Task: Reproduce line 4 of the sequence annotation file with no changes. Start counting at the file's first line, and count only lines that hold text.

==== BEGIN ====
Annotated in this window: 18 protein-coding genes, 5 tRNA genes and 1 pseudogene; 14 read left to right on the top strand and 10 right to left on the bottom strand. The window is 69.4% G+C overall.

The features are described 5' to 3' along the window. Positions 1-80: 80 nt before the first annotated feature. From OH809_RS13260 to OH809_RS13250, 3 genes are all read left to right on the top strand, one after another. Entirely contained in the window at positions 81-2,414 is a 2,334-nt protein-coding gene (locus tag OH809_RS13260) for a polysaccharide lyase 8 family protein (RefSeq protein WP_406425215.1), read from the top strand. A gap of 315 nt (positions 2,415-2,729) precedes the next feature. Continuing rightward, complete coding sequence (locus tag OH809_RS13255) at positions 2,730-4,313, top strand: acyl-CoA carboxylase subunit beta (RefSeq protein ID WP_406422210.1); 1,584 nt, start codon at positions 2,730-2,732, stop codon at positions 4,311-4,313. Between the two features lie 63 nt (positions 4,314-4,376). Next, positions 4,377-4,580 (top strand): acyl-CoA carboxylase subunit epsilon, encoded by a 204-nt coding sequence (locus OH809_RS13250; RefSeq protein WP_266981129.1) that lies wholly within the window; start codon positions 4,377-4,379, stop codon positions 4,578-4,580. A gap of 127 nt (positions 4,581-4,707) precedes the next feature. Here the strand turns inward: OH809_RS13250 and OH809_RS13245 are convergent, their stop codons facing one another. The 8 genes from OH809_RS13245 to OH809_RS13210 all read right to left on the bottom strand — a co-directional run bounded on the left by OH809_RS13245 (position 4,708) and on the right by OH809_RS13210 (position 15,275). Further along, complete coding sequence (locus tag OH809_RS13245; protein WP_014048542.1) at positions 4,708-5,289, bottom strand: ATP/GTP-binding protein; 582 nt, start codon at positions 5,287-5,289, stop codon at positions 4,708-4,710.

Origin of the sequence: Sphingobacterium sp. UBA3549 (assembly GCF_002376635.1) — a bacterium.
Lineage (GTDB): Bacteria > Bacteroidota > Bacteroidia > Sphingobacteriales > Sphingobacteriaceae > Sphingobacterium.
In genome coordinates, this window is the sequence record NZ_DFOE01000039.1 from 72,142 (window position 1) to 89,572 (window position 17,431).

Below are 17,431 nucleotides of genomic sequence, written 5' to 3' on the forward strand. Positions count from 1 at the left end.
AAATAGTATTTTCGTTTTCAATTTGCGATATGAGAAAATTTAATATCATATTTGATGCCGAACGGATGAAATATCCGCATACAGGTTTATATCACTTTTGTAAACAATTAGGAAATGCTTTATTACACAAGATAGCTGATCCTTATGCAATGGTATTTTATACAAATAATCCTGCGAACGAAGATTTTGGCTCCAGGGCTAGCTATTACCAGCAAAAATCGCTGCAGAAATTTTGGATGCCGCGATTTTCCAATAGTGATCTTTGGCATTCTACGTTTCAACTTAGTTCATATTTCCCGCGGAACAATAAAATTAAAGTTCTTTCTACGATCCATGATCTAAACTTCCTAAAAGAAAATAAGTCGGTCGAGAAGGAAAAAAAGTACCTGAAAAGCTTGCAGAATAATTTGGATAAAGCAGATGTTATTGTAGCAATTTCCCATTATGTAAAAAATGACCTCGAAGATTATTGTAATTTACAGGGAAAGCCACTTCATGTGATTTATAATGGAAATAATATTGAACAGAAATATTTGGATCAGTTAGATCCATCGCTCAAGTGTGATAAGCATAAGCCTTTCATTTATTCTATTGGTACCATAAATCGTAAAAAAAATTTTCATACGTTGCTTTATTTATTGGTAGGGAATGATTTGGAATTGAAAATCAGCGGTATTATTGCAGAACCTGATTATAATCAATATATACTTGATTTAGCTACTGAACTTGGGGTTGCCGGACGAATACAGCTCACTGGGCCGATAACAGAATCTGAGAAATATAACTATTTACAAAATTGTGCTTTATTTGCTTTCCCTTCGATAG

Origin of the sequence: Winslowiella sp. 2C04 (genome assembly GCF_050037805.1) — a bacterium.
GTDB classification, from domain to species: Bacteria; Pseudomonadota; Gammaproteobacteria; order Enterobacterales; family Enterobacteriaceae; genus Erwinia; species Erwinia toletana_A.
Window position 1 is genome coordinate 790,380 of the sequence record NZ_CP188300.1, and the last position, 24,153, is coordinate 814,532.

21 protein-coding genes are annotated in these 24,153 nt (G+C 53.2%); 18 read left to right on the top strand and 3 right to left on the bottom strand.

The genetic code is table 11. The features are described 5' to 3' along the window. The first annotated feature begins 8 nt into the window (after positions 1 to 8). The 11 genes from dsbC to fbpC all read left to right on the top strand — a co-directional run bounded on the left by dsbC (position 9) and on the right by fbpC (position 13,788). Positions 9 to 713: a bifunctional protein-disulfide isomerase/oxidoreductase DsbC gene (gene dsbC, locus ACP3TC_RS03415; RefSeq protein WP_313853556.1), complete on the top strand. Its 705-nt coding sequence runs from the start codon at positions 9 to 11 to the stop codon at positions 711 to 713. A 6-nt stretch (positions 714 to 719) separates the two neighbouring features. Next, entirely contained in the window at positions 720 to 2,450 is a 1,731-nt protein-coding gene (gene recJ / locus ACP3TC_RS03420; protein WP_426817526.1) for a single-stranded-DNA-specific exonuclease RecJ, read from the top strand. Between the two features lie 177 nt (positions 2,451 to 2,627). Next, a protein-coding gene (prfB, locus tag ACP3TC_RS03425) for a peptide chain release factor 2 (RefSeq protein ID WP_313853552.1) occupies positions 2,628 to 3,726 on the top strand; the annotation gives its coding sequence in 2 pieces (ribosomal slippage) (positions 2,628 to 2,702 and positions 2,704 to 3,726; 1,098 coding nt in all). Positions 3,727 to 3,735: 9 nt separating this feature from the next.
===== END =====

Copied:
Lineage (GTDB): Bacteria > Bacteroidota > Bacteroidia > Sphingobacteriales > Sphingobacteriaceae > Sphingobacterium.